CHICAGO, Nov. 15 (UPI) — An Illinois Department of Natural Resources official said poison will be added to a Chicago canal to stop Asian carp from reaching Lake Michigan.
John Rogner, the department’s assistant director, said by adding poison to nearly 6 miles of canal on the outskirts of Chicago, biologists hope to keep the invasive species at bay long enough to repair a new electric fish barrier, the Milwaukee Journal Sentinel said Friday.
“Obviously, we have to push the fish back near the barrier when it is taken down,” Rogner said of the planned fence maintenance.
The fish poison rotenone will be used in the two-day, $1.5 million project scheduled to take place in December, Rogner said. The poison will be detoxified downstream through the addition of another dose of chemicals.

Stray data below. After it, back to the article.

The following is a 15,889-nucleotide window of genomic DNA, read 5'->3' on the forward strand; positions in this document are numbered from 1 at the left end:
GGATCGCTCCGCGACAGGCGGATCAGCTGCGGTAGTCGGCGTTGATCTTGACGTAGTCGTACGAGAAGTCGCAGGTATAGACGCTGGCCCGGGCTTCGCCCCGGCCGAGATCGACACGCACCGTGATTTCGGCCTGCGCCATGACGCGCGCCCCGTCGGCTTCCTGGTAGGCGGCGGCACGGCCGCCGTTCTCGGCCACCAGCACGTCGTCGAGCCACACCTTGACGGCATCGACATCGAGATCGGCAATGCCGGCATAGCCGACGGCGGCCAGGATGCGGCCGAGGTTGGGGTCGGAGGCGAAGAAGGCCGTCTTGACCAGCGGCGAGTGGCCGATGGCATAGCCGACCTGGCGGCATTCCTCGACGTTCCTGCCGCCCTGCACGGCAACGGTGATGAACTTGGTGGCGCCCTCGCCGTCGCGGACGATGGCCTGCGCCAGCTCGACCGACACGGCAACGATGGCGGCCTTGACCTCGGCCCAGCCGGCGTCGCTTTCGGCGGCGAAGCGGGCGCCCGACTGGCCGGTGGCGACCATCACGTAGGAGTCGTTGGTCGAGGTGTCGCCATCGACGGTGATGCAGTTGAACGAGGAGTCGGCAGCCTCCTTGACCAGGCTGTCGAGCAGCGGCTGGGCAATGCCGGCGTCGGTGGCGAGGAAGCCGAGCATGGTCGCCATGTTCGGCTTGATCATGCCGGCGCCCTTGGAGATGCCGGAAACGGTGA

Cameron Davis, head of the Environmental Protection Agency’s Great Lakes restoration plan, told the Journal Sentinel it is imperative the Asian carp are kept out of Lake Michigan.
“What’s at stake here is a $7 billion-plus fishery in the Great Lakes, and an ecosystem that is already under tremendous stress,” Davis said regarding the species’ voracious appetites. “If the carp get in, it will be catastrophic.”
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